• The company will also eliminate reporting production forecasts on its quarterly earnings, and instead will only provide production results and updates on their progress.

  • Another big change is refocusing its Biofene commercialization in higher-margin markets like polymers, cosmetics, flavors and fragrances, and branded consumer products, instead of higher-volume markets such as biofuel and base oil. Development in the biofuel/base oil areas will instead be pursued through joint ventures with partners "capable of driving these products to scale," the company said. Amyris, emphasized, however, that it is not stopping its relatively small scale biofuel production, where some of is already being used to make diesel fuel for buses in Sao Paulo (supply contract ends in 2012) and Rio de Janeiro (fleet test ends in July 2012)

"We showed conclusively that our technology does work at scale, but also learned that it takes time to translate from peak yield levels in the lab to maintaining those yields over longer operational periods in the field. Our priority is now to establish reliable production across our facilities. We need to retain flexibility in how we optimize between production volume, cost, customer demand and cash, rather than driving to deliver a predetermined production volume." - John Melo, CEO.


More information will be shared next week during Amyris' presentation at the Jefferies CleanTech conference as well as the company's quarterly financial results on February 27.

Amyris cuts production target: "

(Via ICIS Green Chemicals.)

Research news at Cambridge University

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European Association of Students & Postdocs in Synthetic Biology (EUSynBioS)

EUSynBioSprelimLogo240The European Association of Students & Postdocs in Synthetic Biology (EUSynBioS) invites you to join its pre-launch community. The EUSynBioS initiative seeks to shape and foster a network of young researchers active the nascent scientific discipline of synthetic biology within the European Union by means of providing an integrative central resource for interaction and professional development.

Key objectives of EUSynBioS include i) the implementation of a central web platform for sharing news and opportunities relevant to members of the community as well as for academic networking, ii) the arrangement and support of events for academic exchange and professional development, iii) liaison with representatives of industry, and iv) establishment of a primary contact for collaboration and exchange with related communities of synthetic biology students and postdocs abroad.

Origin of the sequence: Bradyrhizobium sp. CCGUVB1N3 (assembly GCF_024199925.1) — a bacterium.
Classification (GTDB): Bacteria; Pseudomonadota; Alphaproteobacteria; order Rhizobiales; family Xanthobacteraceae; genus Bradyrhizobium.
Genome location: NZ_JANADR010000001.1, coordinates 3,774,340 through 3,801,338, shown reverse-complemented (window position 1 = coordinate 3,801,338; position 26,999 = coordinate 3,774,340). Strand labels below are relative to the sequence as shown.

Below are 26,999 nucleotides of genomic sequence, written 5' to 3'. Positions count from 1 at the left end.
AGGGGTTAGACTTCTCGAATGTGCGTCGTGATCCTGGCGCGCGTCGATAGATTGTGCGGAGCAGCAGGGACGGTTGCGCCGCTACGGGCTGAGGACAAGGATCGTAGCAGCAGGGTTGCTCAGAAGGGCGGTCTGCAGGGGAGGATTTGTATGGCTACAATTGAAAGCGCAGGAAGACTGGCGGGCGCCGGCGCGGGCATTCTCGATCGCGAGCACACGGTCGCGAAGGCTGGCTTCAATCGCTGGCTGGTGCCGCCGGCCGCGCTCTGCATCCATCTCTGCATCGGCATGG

Registering as a member is free and can be completed within 30 seconds via the following link http://www.eusynbios.org/students-and-postdocs/join Students and postdocs who register as a EUSynBioS member will be able to:
o Access a large network of young researchers in synthetic biology for academic collaboration and exchange
o Share technical resources and teaching materials
o Stay informed about relevant events such as conferences, workshops, or social outings o Browse relevant jobs in academia and industry
o Use site visits and mentoring opportunities to interact with prospective employers
o Connect with members of related communities all over the world

By registering as a member prior to the official launch of EUSynBioS, you will not only make a statement of support which will have an impact on the resources available to the community in the future; you will also be given the chance to actively shape EUSynBioS right from the start, and have an edge when applying for a position on the Steering Committee. We are looking forward to your joining us ! Christian Boehm, University of Cambridge.